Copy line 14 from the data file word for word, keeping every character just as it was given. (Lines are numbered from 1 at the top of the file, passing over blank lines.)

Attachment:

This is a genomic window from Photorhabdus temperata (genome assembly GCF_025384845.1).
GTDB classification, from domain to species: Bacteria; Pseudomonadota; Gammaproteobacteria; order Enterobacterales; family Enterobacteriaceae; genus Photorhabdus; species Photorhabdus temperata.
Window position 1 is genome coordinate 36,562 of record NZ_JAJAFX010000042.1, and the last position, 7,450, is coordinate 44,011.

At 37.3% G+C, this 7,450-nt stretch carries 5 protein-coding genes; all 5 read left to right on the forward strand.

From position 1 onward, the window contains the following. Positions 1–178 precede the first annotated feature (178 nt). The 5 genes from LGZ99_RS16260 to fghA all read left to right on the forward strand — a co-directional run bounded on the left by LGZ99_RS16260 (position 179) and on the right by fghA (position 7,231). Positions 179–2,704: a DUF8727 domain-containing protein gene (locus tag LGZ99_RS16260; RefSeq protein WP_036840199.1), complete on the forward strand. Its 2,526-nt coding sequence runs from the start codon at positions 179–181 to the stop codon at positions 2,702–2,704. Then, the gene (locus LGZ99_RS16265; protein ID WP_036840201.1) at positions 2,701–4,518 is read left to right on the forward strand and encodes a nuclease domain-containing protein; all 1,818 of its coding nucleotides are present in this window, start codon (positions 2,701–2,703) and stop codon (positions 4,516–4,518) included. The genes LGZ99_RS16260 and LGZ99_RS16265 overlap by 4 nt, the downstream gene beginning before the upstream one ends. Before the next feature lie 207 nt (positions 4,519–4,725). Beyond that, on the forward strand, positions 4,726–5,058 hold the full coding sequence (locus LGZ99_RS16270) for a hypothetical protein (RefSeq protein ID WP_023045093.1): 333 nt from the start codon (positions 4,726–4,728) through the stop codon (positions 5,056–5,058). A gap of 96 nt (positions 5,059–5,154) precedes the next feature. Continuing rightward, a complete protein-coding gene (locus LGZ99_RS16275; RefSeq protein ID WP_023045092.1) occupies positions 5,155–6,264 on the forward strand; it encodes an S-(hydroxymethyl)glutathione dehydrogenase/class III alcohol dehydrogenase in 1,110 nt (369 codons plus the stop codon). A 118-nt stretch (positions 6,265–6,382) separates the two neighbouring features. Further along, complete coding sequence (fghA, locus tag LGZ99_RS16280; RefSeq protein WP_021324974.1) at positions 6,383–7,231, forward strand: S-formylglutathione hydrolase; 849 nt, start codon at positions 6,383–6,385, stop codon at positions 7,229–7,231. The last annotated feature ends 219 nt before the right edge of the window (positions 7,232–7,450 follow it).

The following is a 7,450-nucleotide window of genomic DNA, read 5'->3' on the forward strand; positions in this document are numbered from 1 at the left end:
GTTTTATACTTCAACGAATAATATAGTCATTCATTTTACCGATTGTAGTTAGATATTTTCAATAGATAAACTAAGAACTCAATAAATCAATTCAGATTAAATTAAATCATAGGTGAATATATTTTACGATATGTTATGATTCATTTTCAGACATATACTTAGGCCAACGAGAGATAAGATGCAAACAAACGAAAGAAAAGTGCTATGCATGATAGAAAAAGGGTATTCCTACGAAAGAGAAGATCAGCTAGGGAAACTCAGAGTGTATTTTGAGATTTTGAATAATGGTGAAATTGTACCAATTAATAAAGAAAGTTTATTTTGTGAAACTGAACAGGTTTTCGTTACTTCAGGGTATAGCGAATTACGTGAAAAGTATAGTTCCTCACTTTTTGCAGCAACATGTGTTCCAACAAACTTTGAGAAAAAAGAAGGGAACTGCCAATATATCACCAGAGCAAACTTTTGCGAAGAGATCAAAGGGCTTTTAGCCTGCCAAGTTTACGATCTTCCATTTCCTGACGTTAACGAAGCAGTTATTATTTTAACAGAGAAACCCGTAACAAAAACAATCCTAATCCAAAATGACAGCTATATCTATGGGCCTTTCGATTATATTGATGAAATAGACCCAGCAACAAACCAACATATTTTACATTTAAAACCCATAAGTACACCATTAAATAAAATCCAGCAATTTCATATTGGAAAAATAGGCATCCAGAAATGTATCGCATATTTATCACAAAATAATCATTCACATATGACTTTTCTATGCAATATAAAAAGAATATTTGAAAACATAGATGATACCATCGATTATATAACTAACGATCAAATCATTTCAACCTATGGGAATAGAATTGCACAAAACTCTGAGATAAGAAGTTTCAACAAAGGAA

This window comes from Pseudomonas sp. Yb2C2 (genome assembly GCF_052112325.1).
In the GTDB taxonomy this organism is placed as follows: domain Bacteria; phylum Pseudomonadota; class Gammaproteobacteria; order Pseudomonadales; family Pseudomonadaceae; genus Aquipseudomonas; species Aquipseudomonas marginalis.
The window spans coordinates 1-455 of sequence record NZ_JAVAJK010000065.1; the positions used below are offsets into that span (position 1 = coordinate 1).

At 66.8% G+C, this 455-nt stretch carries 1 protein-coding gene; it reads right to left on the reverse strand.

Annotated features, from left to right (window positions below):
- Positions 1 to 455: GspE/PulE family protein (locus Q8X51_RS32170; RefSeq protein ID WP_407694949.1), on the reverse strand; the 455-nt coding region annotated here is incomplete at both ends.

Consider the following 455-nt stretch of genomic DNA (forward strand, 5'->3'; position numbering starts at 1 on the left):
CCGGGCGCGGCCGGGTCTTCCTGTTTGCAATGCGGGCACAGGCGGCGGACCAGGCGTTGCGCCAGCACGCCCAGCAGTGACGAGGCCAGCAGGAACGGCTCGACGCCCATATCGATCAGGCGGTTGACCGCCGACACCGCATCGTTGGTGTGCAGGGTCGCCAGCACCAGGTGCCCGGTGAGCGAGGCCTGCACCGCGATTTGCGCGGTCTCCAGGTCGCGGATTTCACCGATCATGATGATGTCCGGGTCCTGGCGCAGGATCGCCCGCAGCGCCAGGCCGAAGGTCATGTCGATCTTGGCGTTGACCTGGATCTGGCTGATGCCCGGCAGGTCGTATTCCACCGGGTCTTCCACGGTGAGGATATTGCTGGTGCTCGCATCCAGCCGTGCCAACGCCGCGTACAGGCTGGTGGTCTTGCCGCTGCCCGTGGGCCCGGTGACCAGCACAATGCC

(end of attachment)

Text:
Consider the following 455-nt stretch of genomic DNA (forward strand, 5'->3'; position numbering starts at 1 on the left):